And 3

Last week, my CCC course brought me to Brooklyn Family Court, where I sat in on two juvenile delinquent cases.  Both 16, one resulted in being sent to a non-secure detention home because while on probation, he'd committed robbery, and the judge wanted to keep him from committing any more crimes as an adult. The other was a young man, who spoke no English, had been arrested for carrying a machete on school grounds.  I didn't stay long enough to witness the case's outcome, but the lost look in the young man's eyes was heart-breaking. More than 30% of juvenile delinquents have a history in NYC's foster care system, and more often than not, their IQ falls below average indicating they have grown with some developmental disabilities.  

My eyes welled up as the judge sentenced the first youth to detention as he handed his possessions to his father who sat in the back of the room.  In between cases, the judge clearly exhausted by the inefficiency and lack of improvement of 'the system', was kind enough to chat and share his insights with us.  Young people are under a tremendous amount of peer pressure, and for those who are from the poorest of families, that peer pressure is everything.  Not to mention their already traumatized lives as children who've been in the foster care system and who've also struggled through school without getting the proper assistance.  

My weekly site visits coupled with waiting for our child referral make for interesting processing.  A vast majority of young people seem doomed to fail in 'the system,' while I work my small piece to improve it . . . and while I am in the process of  bringing a child into our family.  Will we be able to provide the support that our child needs to keep him/her out of trouble, to succeed in school, to make the right friends, to make the right choices . . . ?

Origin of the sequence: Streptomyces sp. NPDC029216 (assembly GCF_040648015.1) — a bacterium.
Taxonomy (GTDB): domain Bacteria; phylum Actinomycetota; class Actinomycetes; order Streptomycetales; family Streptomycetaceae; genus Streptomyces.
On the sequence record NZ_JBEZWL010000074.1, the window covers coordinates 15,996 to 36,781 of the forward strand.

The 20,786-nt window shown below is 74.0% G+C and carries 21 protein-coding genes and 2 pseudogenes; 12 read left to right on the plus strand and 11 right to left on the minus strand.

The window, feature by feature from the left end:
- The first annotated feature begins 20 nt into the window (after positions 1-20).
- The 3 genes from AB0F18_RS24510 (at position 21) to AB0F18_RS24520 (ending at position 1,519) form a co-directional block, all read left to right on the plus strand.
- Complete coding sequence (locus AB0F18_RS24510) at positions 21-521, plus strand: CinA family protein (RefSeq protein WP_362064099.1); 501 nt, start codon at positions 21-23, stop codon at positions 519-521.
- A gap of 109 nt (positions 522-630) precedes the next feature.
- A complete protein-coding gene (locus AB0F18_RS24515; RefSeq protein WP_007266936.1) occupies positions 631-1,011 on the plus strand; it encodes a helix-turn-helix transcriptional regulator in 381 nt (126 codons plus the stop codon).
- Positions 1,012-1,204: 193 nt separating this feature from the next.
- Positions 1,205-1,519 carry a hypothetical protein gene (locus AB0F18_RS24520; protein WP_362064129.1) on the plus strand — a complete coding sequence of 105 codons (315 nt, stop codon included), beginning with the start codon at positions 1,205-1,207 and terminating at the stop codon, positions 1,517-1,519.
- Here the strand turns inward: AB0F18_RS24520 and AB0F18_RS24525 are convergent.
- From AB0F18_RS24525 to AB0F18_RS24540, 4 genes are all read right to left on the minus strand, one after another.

And 3

Our 10-year-old nephew, M. came over for a few hours last night while E. & W. attended an adult-only party.  M.'s visit gave us a short glimpse into what it'll be like when there's a third in the home as we sat for dinner -- turkey burgers with veggie fixins plus sweet potato fries and onion rings on the side AND pumpkin pie for dessert.

I'd just spent the previous couple of hours searching on youtube for adoption referral day moments . . . crying my way through a few.  I need to do this every so often, and it's been some months since I've searched for adoption day videos.  The referral day is just as important as the gotcha day.  Some days, the wait seems longer than others.  I find myself thinking about our referral day more as we receive invitations for upcoming baby showers, anticipate new family births and attend christening celebrations.  Of course, I am thankful to participate in these festivities.  But sometimes I am left aching fiercely for the moment we get to beat our drums loudly at the welcome of our long-awaited third.  

Yes, we're still adopting.  No, we haven't heard anything yet.  But every day brings us closer to our child.